Here's Why The 'Disjointed' Dispensary Feels So Real

by Victoria McNally

The marijuana industry has always been a popular subject for TV and movies — just look at Half Baked, Pineapple Express, or Weeds, all of which focus on the seedy underbelly of the illicit drug trade in various (often ridiculous) ways. But Netflix’s new sitcom Disjointed is taking things to a whole other level, because it’s putting weed-growing on a totally legal ground. The new Chuck Lorre-produced series takes place inside an LA-based medical weed dispensary and stars Kathy Bates as Ruth, a longtime legal advocate for marijuana who’s finally getting the chance to make it into a legitimate business. But is it based on a real business? Is Ruth’s Alternative Caring a real dispensary outside of Disjointed?

It seems pretty clear that the location where Kathy Bates and company actually film is a set created for the show, and a quick google search reveals no actual dispensary named “Ruth’s Alternative Caring,” in Los Angeles or otherwise. But despite all that, it definitely feels like Ruth’s is based on the sorts of weed shops that exist in California, and in other states that permit the use of medical marijuana. Here are some aspects of the show’s first episode that ring true:

No Smoking Outside


The LA Weekly points out that in California, at least, it’s illegal to smoke in public and to buy and sell marijuana outside of state-regulated dispensaries.

Say Hello To Security


Last year, the New York Times wrote a feature about how veterans in Denver are finding work as security guards for weed-related businesses. However, they’re mostly protecting the stores from thieves, because violent robberies are more common in the industry than you’d think.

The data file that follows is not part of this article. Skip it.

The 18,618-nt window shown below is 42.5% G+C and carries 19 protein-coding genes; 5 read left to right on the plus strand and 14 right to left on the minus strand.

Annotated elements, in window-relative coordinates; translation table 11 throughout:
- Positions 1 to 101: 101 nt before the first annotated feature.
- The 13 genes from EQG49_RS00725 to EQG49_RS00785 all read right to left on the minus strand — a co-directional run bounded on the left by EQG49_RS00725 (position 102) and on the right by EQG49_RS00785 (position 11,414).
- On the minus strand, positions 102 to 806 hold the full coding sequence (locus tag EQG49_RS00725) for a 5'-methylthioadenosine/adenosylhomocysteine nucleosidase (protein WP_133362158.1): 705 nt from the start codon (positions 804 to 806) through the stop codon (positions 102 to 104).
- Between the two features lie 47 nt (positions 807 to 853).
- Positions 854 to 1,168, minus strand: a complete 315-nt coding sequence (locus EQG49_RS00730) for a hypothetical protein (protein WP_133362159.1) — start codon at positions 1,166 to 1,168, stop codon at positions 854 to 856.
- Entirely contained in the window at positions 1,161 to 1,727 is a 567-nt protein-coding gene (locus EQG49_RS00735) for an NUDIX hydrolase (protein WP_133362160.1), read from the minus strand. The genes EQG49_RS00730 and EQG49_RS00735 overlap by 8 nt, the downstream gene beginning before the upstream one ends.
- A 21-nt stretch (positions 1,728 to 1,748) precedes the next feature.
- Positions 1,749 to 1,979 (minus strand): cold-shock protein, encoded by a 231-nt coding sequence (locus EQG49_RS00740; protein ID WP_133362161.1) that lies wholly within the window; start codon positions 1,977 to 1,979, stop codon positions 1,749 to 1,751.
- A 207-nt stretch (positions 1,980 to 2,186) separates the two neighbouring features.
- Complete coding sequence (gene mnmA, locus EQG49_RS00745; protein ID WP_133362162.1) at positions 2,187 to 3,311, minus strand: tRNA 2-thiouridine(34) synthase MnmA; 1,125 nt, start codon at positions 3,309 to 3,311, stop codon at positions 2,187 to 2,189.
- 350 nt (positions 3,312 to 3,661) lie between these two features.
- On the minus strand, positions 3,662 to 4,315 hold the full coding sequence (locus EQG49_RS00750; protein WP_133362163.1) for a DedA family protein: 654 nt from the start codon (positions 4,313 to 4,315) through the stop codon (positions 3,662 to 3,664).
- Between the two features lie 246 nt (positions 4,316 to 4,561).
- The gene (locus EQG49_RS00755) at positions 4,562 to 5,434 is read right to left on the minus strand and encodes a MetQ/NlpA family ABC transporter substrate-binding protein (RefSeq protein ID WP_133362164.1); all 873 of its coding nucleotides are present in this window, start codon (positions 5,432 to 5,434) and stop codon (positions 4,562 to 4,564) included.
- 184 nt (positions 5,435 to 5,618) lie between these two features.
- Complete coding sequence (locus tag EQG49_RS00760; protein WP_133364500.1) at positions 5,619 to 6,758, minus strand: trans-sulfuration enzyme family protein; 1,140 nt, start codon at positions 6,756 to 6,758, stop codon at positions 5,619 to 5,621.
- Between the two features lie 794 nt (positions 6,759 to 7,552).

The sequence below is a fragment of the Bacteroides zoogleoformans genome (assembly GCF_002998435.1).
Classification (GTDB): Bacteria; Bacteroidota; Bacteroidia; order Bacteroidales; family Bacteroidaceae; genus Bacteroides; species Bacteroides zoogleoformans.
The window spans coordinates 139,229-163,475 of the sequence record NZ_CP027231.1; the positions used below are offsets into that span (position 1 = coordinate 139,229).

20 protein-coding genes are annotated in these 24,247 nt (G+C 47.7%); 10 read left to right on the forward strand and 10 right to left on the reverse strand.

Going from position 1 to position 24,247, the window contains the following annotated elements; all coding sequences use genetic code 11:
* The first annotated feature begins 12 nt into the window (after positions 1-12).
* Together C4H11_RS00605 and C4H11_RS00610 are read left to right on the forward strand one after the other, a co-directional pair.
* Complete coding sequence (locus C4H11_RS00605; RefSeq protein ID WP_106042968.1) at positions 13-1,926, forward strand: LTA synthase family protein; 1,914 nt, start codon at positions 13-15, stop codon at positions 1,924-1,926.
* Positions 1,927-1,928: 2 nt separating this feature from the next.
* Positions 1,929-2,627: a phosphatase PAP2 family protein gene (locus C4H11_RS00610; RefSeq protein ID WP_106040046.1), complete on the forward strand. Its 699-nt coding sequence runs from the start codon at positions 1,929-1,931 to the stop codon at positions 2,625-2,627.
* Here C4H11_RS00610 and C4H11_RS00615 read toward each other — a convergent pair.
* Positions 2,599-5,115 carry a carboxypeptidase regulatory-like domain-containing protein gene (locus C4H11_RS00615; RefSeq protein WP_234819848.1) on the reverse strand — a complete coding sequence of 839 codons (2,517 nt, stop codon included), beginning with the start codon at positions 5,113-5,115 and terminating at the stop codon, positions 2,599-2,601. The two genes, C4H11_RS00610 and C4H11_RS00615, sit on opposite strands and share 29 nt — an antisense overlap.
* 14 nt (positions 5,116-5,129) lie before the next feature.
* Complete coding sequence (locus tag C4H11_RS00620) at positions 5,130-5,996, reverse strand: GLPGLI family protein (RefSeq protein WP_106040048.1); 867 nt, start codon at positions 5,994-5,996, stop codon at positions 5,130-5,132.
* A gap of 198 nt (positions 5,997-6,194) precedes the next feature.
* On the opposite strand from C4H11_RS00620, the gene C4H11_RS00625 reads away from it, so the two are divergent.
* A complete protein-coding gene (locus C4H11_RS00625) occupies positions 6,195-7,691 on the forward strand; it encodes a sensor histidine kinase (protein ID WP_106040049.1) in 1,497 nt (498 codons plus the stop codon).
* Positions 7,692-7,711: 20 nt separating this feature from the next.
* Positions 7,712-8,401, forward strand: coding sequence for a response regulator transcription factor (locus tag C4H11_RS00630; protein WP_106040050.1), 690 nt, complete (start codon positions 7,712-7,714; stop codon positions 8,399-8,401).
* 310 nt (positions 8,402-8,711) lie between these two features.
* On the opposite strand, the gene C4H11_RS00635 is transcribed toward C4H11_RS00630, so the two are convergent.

The Store Name


“Alternative” is an extremely popular moniker for dispensaries, especially in California. In 2009, Capital Public Radio profiled a Sacremento weed retailer whose store was named “The Therapeutic Alternative.” According to the LA Weekly, there’s also at least three stores in L.A. alone with the word “Alternative” in their names.

Growing Your Own


Ruth’s Alternative Caring employs an in-house grower for many of their strains, which is absolutely true to reality — heck, Leafly even has a guide for how to make your way into the medical cannabis business as a grower. Herb also notes that with the exception of Washington, it’s also legal to grow your own weed in almost any state where recreational pot use is permitted.

Of course, you don't have to know all about the inner workings of the medicinal marijuana business to enjoy an episode of Disjointed or two — most of the weed jokes work just as well either way. Nonetheless, it's nice to see the show did a little bit of homework to make sure Ruth's Alternative Caring seem like the sort of place you'd actually be able to visit. Provided you have a doctor's note, of course.